"You've hit it there," he said. "Wiltram will give it him hot on that, though."

Of course, Clara assented. And it was magnificent that they had got Henry Wiltram, with his idealism and his really heavy corn tax; not caring what happened to the stunted products of the towns--and they truly were stunted, for all that the Radicals and the half-penny press said--till at all costs we could grow our own food. There was a lot in that.

"Yes," Stanley muttered, "and if he gets on to it, shan't I have a jolly time of it in the smoking-room? I know what Cuthcott's like with his shirt out."

Clara's eyes brightened; she was very curious herself to see Mr. Cuthcott with his--that is, to hear him expound the doctrine he was always writing up, namely, that 'the Land' was gone and, short of revolution, there was nothing for it but garden cities. She had heard he was so cutting and ferocious that he really did seem as if he hated his opponents. She hoped he would get a chance--perhaps Felix could encourage him.

"What about the women?" Stanley asked suddenly. "Will they stand a political powwow? One must think of them a bit."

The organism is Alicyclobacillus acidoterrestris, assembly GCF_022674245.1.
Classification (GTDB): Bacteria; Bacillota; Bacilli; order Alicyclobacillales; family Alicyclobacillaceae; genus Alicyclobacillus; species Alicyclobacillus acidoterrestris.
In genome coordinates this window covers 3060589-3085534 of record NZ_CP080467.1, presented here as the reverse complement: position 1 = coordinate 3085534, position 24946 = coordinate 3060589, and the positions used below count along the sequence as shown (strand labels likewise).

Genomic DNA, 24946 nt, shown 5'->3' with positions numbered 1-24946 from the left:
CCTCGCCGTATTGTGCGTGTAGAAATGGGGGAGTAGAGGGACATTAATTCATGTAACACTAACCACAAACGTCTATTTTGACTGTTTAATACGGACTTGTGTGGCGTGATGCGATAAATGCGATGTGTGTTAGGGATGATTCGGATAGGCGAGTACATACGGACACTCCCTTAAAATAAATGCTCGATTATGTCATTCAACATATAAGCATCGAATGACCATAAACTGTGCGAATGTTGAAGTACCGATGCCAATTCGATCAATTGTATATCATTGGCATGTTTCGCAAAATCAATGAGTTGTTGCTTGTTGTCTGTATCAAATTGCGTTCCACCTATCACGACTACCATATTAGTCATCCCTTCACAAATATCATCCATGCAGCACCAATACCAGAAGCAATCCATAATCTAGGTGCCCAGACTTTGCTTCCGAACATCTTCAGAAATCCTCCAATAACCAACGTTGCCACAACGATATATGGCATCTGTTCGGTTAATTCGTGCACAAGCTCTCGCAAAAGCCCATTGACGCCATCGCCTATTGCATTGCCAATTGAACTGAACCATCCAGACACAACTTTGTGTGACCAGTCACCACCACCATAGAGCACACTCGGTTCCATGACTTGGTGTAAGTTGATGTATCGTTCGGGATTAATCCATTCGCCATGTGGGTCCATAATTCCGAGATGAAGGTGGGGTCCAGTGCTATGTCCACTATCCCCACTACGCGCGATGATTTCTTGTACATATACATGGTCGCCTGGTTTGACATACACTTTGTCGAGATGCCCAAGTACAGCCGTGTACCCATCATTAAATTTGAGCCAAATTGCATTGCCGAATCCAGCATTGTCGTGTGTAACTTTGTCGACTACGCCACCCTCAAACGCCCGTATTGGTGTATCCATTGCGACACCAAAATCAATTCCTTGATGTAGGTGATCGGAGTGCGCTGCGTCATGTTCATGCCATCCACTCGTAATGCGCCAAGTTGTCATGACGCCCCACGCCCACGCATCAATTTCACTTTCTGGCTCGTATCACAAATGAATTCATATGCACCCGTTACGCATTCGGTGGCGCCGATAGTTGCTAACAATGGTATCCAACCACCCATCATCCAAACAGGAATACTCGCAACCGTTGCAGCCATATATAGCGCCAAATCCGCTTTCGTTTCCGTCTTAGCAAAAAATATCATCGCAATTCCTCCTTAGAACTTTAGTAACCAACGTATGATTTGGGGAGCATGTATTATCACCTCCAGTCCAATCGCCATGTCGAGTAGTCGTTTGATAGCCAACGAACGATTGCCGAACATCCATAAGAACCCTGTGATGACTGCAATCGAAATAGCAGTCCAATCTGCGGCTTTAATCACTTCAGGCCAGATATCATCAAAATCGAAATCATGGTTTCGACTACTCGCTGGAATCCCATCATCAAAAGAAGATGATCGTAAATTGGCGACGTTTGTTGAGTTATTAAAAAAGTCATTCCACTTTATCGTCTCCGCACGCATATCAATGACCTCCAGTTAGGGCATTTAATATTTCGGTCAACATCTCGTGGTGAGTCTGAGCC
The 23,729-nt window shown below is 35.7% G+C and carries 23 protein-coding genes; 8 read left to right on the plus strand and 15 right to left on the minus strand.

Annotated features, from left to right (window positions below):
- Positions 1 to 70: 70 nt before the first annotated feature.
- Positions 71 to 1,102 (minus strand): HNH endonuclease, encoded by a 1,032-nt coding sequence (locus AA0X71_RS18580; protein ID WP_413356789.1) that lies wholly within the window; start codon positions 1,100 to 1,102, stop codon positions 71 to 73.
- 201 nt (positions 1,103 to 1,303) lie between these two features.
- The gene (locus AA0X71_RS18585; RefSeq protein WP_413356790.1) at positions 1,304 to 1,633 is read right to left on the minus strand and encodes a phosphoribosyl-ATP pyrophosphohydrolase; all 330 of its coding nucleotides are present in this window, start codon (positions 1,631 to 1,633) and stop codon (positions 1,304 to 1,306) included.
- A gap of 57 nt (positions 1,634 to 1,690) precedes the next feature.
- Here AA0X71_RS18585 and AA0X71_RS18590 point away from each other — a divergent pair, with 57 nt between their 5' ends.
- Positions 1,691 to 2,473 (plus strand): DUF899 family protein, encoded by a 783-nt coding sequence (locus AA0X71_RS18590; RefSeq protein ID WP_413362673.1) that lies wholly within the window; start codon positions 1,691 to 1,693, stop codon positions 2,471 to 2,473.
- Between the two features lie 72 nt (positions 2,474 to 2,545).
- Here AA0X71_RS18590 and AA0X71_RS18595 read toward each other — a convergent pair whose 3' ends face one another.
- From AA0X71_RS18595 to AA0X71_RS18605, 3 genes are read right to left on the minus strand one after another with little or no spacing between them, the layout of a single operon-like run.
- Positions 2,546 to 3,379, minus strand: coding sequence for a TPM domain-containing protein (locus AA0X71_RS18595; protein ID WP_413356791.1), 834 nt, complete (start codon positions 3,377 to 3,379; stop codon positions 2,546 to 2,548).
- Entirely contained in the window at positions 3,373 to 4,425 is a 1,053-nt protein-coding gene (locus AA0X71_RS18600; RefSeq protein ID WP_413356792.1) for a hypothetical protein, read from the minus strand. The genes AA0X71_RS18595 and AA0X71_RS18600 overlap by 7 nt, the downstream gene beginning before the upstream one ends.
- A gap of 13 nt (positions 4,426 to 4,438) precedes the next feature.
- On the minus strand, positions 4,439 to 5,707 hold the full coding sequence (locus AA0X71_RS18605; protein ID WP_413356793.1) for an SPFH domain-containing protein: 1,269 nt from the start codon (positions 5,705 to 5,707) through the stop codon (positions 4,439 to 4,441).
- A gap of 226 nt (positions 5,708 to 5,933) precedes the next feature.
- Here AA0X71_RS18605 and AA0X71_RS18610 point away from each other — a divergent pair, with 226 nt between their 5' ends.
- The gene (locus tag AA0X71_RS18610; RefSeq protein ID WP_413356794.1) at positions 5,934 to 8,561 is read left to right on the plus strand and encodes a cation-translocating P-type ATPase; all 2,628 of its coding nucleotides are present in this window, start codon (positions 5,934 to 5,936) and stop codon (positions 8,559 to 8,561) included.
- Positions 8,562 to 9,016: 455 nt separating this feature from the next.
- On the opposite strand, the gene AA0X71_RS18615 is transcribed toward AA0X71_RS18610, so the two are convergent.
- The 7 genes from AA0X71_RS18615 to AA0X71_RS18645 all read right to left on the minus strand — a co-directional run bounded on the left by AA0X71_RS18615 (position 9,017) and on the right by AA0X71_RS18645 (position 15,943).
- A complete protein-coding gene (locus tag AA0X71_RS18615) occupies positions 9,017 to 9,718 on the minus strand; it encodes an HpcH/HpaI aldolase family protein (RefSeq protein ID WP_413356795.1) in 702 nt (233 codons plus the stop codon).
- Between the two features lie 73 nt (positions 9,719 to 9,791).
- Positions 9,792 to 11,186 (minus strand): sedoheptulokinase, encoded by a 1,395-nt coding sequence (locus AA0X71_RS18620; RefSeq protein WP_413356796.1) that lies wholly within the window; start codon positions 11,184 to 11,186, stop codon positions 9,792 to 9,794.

Clara had. She was taking a farewell look at herself in the far-away mirror through the door into her bedroom. It was a mistake--she added--to suppose that women were not interested in 'the Land.' Lady Britto was most intelligent, and Mildred Malloring knew every cottage on her estate.

"Pokes her nose into 'em often enough," Stanley muttered.

Lady Fanfar again, and Mrs. Sleesor, and even Hilda Martlett, were interested in their husbands, and Miss Bawtrey, of course, interested in everything. As for Maude Ughtred, all talk would be the same to her; she was always week-ending. Stanley need not worry--it would be all right; some real work would get done, some real advance be made. So saying, she turned her fine shoulders twice, once this way and once that, and went out. She had never told even Stanley her ambition that at Becket, under her aegis, should be laid the foundation-stone of the real scheme, whatever it might be, that should regenerate 'the Land.' Stanley would only have laughed; even though it would be bound to make him Lord Freeland when it came to be known some day....

To the eyes and ears of Nedda that evening at dinner, all was new indeed, and all wonderful. It was not that she was unaccustomed to society or to conversation, for to their house at Hampstead many people came, uttering many words, but both the people and the words were so very different. After the first blush, the first reconnaissance of the two Bigwigs between whom she sat, her eyes WOULD stray and her ears would only half listen to them. Indeed, half her ears, she soon found out, were quite enough to deal with Colonel Martlett and Sir John Fanfar. Across the azaleas she let her glance come now and again to anchor on her father's face, and exchanged with him a most enjoyable blink. She tried once or twice to get through to Alan, but he was always eating; he looked very like a young Uncle Stanley this evening.